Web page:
IAEA Board of Governors, Agenda Item 7 (c), Application of Safeguards in the Democratic People’s Republic of Korea, Statement by Robert Wood

IAEA Board of Governors Meeting

June 4-8, 2012

Agenda Item 7(c)

Application of Safeguards in the Democratic People’s Republic of Korea

U.S. Statement

Robert Wood

Chargé d’Affaires

U.S. Mission to the IAEA

Mr. Chairman,

It is regrettable that once again this Board meets in the context of business as usual from North Korea. The cautious optimism we all expressed at the last Board has again been met with a show of bad faith and provocation by the DPRK. We had hoped that by implementing the modest steps it agreed to take during the February discussions in Beijing, Pyongyang would lay the groundwork for meaningful progress on denuclearization. We commend the Director General and the Secretariat for maintaining a high state of readiness to return to the DPRK to resume implementation of safeguards and regret that the DPRK’s actions ultimately prevented the Agency from carrying out a visit in this regard. By proceeding with its April 13 launch in clear violation of its international obligations and commitments, the DPRK sent a clear signal that it was not serious about making meaningful progress.

The onus, Mr. Chairman, let us be clear, was and remains on the DPRK. North Korea needs no prompting. Refraining from further provocations, including any further launches using ballistic missile technology or the conduct of nuclear tests, and ceasing uranium enrichment and other nuclear activities at Yongbyon under sustained IAEA monitoring would be good, initial steps toward restoring international confidence. The United States stands firmly behind the IAEA in its prudent and sustained efforts to maintain a state of readiness for resumption of its monitoring presence in the DPRK. What the IAEA and the international community need is a serious partner that can be trusted to follow through on its own undertakings. Words alone will not suffice. What we need to see from North Korea is positive and concrete action.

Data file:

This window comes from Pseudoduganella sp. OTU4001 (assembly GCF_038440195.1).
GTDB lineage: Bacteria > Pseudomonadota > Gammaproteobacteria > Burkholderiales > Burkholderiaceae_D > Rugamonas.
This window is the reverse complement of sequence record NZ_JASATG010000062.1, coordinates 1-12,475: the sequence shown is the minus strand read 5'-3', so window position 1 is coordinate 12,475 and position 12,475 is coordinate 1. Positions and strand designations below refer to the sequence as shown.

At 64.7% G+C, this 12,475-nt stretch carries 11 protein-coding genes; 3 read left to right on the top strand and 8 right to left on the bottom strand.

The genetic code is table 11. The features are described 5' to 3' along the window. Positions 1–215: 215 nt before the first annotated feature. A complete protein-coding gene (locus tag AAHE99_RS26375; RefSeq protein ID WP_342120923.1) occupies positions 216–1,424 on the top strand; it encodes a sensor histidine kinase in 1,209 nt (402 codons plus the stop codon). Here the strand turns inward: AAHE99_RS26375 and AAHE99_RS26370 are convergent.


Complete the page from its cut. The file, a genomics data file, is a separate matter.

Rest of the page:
As the United States and our Six-Party partners have consistently made clear, we remain open to engagement with the DPRK if it demonstrates that it is prepared to comply with its international obligations and commitments, and to improve relations with its neighbors. The path to reintegration with the international community and greater security remains open to North Korea should it change its fundamental calculus, redirect its focus away from proliferation to positive engagement, and reinvent itself as a responsible member of the international community. The DPRK’s continued development of its ballistic missile and nuclear weapons capability, including its uranium enrichment activities, violates its UN obligations and threatens international peace and security. We call on the DPRK to reaffirm its commitments under the Joint Statement of the Six-Party Talks. Our core objective remains the complete and verifiable denuclearization of the Korean Peninsula in a peaceful manner, and the DPRK’s return to the NPT and IAEA safeguards.

The international community remains united in its resolve to implement UN Security Council resolutions 1718 and 1874 fully, and as demonstrated by the Council’s swift and strong response to the DPRK’s April 13 launch, remains determined to take action accordingly in the event of further provocations or violations of UN resolutions.

Thank you, Mr. Chairman.